Bridges to a Brighter Future
Bridges to a Brighter Future is a research-based, time-tested college access and personal development program that has served Grenville County youth since 1997. Our mission is to “transform the lives of students, whose potential outdistances their circumstances, by providing educational access and opportunity through a comprehensive program that builds self-confidence, resiliency, and leadership in order to break the cycle of poverty through post-secondary education.”Much of the program’s success is because of strong partnerships with community organizations and educational foundations. Bridges students successfully challenge barriers with outcome rates of 100% high school graduation, 95% college enrollment, and 60% college graduation. On average, 90% of students are retained from year one to year three of college. 100% of students have family incomes of less than $30,000 a year and the majority are first-generation college students. Greenville County school counselors help identify students most in need of Bridges support based on eligibility criteria (lives in chronic poverty, 3.0 GPA, and experiencing a specific barrier to success such as living in foster care or surviving abuse), and those selected benefit from programming and support from tenth grade through college graduation. Year-round programming includes three main pillars: Bridges Foundations (a four-week residential program at Furman University), Saturday College (one Saturday a month dedicated to academic and social support) and Crossing the Bridge (on-going support for students in college).
• Berea High School
• United Way of Greenville County • Triune Mercy Center • Goodwill Industries • Department of Social Services
• Safe Harbor • Meyer Center • Pendleton Place • Habitat for Humanity Restore • YouthBase • the Period Project • the Woodlands • Salvation Army • Rebuild Upstate
• The Warehouse Theater • The Peace Center • BMW • Jacobs Engineering • Fluor, Elliott Davis • Furman University • Greenville Technical College • Wofford College • Clemson University • The Cliffs • Prisma Health • Frito Lay
The Advisory Council includes members of the Greenville County School District (including the county-wide director of counseling and a local high school counselor), members of the Furman University community (including the admissions representative for Greenville County, the chief of staff in the office of the university president, and two members of the university Board of Trustees), and other business and community professionals.
Mamie Bruce established Bridges with an endowment that we rely on today for operational costs. We also receive regular financial support from the following foundations and groups, totaling in 2020 $223,000:• The Jolley Foundation – funds the Saturday College program, serving high school students throughout the school year • An anonymous donor – funds Crossing the Bridge, the part of our program that supports students during their college years • Cliffs Residents Outreach – funds college tours trips, school supplies, and laptops for college-bound students • Fluor Corporation – funds salaries for summer STEAM-related teachers • The United Way of Greenville – funds summer operations • Donations made by individual supporters go toward Bridges Foundations summer program In-Kind:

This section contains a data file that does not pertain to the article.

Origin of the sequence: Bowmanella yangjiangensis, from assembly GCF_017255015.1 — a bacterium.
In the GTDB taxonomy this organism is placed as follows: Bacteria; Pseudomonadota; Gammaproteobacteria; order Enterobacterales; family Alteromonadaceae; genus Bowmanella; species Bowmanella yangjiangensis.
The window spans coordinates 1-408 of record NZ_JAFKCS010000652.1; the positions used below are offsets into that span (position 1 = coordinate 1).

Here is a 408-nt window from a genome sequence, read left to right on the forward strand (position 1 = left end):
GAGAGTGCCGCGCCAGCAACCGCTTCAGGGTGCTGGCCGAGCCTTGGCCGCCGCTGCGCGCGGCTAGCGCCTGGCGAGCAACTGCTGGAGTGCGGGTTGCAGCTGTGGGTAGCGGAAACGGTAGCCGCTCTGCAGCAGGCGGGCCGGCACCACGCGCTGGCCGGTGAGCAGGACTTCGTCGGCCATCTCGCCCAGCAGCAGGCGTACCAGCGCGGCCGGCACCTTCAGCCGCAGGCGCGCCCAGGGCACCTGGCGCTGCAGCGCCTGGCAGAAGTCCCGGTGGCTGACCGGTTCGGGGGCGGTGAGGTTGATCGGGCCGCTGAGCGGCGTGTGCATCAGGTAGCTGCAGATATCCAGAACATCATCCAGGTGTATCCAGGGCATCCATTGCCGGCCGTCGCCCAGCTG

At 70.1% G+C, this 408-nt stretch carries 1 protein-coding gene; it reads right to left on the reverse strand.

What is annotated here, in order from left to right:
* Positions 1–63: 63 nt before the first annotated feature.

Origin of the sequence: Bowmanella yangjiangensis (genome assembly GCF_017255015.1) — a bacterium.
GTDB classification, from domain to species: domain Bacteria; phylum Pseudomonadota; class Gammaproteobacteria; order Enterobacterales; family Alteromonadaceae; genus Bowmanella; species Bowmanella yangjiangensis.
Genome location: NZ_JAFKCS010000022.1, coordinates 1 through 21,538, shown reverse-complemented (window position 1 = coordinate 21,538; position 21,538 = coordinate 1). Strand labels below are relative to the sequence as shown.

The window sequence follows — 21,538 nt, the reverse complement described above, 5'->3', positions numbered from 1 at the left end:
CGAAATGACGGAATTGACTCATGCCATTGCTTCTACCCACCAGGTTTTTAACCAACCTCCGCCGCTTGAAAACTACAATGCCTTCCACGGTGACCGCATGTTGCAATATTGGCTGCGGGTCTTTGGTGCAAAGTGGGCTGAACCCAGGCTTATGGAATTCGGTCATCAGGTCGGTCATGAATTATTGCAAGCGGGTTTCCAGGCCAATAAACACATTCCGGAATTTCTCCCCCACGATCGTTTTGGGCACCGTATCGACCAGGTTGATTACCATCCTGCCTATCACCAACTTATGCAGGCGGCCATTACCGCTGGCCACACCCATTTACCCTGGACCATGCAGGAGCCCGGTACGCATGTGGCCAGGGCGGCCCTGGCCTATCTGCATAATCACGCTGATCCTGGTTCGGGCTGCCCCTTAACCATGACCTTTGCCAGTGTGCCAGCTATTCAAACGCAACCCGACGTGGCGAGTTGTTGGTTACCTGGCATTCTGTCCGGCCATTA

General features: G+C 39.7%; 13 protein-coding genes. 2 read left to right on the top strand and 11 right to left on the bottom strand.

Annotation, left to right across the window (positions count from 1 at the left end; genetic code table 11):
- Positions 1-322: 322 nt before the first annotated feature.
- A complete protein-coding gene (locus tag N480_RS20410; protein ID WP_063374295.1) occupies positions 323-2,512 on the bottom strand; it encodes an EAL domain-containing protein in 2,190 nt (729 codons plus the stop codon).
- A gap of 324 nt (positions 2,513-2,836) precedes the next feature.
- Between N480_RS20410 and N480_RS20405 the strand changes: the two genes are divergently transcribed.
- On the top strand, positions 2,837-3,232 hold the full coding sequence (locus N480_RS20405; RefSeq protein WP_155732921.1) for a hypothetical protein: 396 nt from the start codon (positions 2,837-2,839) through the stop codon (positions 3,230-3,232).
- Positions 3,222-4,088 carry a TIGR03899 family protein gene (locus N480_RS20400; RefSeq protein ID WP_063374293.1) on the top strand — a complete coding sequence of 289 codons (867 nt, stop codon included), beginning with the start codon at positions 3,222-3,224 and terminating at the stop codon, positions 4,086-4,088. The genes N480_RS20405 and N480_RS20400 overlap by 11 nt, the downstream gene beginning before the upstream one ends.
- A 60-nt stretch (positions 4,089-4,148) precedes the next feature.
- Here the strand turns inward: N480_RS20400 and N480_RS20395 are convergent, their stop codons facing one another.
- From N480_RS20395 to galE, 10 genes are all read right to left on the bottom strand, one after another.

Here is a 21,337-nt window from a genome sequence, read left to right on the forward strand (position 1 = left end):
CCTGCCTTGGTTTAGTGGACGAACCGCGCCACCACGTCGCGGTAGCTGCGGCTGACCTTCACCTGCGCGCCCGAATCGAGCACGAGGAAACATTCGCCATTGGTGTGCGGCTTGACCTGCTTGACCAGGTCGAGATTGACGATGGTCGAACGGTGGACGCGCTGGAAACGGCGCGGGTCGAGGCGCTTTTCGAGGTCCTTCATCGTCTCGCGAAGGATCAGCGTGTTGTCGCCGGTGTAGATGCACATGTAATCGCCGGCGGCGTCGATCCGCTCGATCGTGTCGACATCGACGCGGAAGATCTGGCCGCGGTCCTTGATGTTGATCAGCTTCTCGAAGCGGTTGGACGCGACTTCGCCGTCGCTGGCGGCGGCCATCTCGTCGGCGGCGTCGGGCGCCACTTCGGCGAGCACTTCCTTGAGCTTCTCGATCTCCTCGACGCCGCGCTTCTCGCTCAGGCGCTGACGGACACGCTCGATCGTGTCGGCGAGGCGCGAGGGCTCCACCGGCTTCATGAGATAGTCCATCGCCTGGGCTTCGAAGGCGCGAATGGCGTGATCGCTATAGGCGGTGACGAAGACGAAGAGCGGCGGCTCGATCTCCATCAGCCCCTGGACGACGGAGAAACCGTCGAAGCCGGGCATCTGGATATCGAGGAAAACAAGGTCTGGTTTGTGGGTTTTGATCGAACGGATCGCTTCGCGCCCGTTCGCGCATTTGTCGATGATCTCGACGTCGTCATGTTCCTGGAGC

Furman University donates office space and overhead human resources management to Bridges, valued at $35,075. Honda of Easley donates the use of two mini-vans to allow us to provide transportation to students who otherwise would not be able to attend our programming.
First and foremost, we know that earning a college degree is critical for upward economic mobility and employability (NCES, 2014; Carnevale, 2015). Still, students who are low-income, are first in their family to enroll in higher education, or are of color are the least likely to go to college and reap these benefits (NCAN, 2018). The majority of the students in Bridges to a Brighter Future fall into all three of these categories. Yet there are ways to overcome these challenges. The simple fact is: students who participate in college access programs (like Bridges) have higher rates of college enrollment and graduation than their peers who do not participate in such programs (NCAN, 2017).The Institute for Higher Education Policy (IHEP) has analyzed college access for first-generation students across the country and has identified a number of best practices that Bridges employs: using a cohort model to connect peers, advising students on course sequencing, providing individual advising sessions to address educational and personal needs, creating opportunities for career exploration, and educating students on financial literacy (2012).
Bridges watches access trends and keeps its offerings current; for example, recent years have yielded research illustrating the importance of on-going mentoring during the college years (Bettinger & Baker, 2011). So, Bridges added the component Crossing the Bridges several years ago to ensure that we continued to walk alongside our students even after they went to college.